"If impossible, I would cut my husband free so he could get married with another woman and have his babies.

"He never criticised me but once he said that God might not want us to have a child."

Two more years passed without good news for Thanh. She heard about a quack in northern mountainous Bac Kan Province whose herbs could make a woman get pregnant, so she caught a bus to his house, hundreds of kilometers away. He gave her a potion which she took regularly, but after six months "no change, no news".

She ordered another consignment but after another six months she thought: "It is time to become resigned to my fate."

However, a relative in Ha Noi advised her to go to a hospital where modern techniques could help couples have babies.

Her only worry was whether she could afford to pay for the treatment.

Doctor Ve says Viet Nam has successfully applied most advanced assisted reproductive technologies: intrauterine insemination (IUI), which costs VND10 million (US$476) per session, or in vitro fertilisation (IVF), which costs VND50 million ($2,380) .

Doctors asked for her husband to be present because they needed to conduct a physical examination on both to determine their general state of health and search for physical disorders, potentially contributing to infertility. Both would also be interviewed about their sexual habits and family genetic issues.

Then more specific tests could be carried out. For women, these are an analysis of ovulation, x-rays of the fallopian tubes and uterus, and a laparoscopy. For men, initial tests focus on semen analysis.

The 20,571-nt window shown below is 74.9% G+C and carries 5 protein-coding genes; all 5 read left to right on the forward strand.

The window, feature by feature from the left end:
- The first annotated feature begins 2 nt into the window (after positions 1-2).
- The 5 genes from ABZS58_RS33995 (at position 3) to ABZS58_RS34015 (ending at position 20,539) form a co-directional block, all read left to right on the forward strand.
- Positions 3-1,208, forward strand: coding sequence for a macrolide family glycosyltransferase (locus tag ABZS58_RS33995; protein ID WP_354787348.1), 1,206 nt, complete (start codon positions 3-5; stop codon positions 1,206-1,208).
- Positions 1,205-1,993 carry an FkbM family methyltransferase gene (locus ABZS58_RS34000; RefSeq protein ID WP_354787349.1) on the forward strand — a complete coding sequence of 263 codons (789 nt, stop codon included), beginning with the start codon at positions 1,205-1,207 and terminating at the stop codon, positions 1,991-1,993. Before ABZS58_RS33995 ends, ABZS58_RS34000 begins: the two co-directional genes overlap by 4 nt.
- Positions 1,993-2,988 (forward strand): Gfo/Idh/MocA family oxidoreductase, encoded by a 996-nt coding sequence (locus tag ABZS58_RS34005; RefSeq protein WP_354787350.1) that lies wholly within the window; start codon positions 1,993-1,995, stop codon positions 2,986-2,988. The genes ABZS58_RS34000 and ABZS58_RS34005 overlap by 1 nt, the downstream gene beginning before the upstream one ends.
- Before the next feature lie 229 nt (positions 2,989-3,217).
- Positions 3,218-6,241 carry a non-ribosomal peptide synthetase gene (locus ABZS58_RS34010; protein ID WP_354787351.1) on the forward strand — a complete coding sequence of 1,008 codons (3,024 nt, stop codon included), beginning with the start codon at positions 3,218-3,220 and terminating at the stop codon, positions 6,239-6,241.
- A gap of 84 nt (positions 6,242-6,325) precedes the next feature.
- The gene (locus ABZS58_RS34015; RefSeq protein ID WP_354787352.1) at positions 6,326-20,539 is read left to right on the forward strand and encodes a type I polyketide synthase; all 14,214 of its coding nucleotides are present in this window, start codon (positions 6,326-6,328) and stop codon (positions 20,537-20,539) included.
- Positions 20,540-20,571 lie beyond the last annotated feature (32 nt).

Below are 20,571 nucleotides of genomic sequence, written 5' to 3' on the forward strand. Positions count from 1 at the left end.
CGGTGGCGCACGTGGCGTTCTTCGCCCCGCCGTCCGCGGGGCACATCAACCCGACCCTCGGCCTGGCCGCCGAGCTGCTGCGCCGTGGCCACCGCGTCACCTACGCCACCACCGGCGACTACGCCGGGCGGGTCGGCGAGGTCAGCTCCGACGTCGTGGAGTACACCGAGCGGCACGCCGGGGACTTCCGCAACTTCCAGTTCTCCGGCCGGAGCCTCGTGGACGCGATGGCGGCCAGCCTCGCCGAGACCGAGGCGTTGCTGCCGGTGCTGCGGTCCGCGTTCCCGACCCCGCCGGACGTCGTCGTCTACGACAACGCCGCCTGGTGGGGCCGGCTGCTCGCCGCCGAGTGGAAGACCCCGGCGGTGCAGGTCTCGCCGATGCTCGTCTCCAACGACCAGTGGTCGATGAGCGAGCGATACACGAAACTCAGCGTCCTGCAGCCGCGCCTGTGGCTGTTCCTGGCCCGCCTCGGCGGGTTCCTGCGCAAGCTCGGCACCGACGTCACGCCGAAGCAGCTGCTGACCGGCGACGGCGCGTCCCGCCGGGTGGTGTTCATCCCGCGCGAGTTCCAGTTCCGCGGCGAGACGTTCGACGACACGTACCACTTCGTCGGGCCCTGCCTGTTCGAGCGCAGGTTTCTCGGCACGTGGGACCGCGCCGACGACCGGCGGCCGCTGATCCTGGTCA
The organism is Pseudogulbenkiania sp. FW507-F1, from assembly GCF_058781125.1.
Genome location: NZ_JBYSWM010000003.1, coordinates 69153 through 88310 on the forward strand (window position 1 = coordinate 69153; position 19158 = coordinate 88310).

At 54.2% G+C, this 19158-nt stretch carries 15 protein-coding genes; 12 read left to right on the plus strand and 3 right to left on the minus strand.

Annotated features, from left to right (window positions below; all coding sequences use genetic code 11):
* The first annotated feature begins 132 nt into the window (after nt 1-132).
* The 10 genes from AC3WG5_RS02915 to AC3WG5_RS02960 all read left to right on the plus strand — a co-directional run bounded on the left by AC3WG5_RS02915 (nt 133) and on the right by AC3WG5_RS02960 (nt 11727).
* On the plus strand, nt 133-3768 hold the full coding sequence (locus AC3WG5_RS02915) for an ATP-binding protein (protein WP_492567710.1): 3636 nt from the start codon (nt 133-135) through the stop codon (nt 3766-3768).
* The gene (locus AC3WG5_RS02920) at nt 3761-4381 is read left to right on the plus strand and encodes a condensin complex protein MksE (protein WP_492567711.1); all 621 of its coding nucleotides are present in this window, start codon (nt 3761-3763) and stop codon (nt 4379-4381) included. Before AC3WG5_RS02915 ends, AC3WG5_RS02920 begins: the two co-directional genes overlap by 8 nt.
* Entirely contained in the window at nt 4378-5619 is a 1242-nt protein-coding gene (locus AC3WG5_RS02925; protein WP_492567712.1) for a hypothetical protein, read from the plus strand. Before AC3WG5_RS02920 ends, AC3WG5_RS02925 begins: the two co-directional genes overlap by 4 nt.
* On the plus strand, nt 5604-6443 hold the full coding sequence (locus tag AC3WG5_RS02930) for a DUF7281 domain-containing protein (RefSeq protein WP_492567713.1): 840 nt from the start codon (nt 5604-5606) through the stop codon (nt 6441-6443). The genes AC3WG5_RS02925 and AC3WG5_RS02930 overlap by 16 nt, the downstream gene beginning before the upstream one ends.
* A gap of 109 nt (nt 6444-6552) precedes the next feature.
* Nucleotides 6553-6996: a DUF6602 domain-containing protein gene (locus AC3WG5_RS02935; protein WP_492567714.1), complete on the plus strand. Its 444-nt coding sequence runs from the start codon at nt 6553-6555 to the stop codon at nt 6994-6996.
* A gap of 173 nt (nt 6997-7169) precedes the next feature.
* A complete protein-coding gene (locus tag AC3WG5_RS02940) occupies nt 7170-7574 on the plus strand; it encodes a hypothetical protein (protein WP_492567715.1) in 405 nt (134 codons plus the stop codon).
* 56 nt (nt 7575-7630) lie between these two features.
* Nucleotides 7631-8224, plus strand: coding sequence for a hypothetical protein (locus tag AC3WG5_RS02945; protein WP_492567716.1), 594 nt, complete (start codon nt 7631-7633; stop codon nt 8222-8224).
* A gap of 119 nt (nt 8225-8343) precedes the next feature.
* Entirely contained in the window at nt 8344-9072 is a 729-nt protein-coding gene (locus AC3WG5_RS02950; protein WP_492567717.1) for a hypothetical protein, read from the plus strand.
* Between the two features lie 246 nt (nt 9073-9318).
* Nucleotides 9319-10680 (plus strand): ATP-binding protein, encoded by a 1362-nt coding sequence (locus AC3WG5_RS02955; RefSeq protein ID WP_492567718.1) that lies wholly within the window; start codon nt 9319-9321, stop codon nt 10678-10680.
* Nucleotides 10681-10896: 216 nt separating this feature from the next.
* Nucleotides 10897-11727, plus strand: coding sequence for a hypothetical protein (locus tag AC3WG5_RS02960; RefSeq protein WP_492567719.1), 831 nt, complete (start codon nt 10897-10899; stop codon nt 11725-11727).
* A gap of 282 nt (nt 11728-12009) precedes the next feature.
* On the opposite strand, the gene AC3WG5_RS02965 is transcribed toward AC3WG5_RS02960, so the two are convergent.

Thanh persuaded her husband to go to the hospital but "he became angry when he thought I was blaming him".

Thuy says many Vietnamese men consider their fertility to be their strength and a source of self-respect. So, they find difficulty in accepting they should be checked.

Eventually Thanh's husband agreed to go with her.

After tests, Thanh's husband was diagnosed with variocele, resulting in oligospermia. There was nothing wrong with Thanh's reproductive system.

Ve says about 35 per cent of male infertility cases are caused by variocele.

His alchohol addiction was another risk factor.

Thanh's husband went through a period of treatment but she was still unable to get pregnant. So an IUI was performed.

Ve says IUI places washed sperm directly into the uterus to increase the number of sperm reaching the fallopian tubes and subsequently increasing the chance of fertilisation.

After trying IUI three times Thanh failed to get pregnant.

Ve says if IUI method is unsuccessful, IVF will be recommended.

"Although there are dark parts which current science has yet to shine on, scientific findings have raised the chances for childless couples."

Professor Nguyen Dinh Tao of the Embryo Technology Centre says the centre has improved the process of growing and isolating sperm stem cells which help men with azoospermia have babies without asking for donor sperm.

But as luck would have it, Thanh finally conceived on their fourth attempt with IUI and a girl was born.

Now, after one year, Thanh and her husband have returned to the hospital waiting room to see if they can have a second baby.

"One baby is not enough to offset the six years of worry. I want one more," she says. — VNS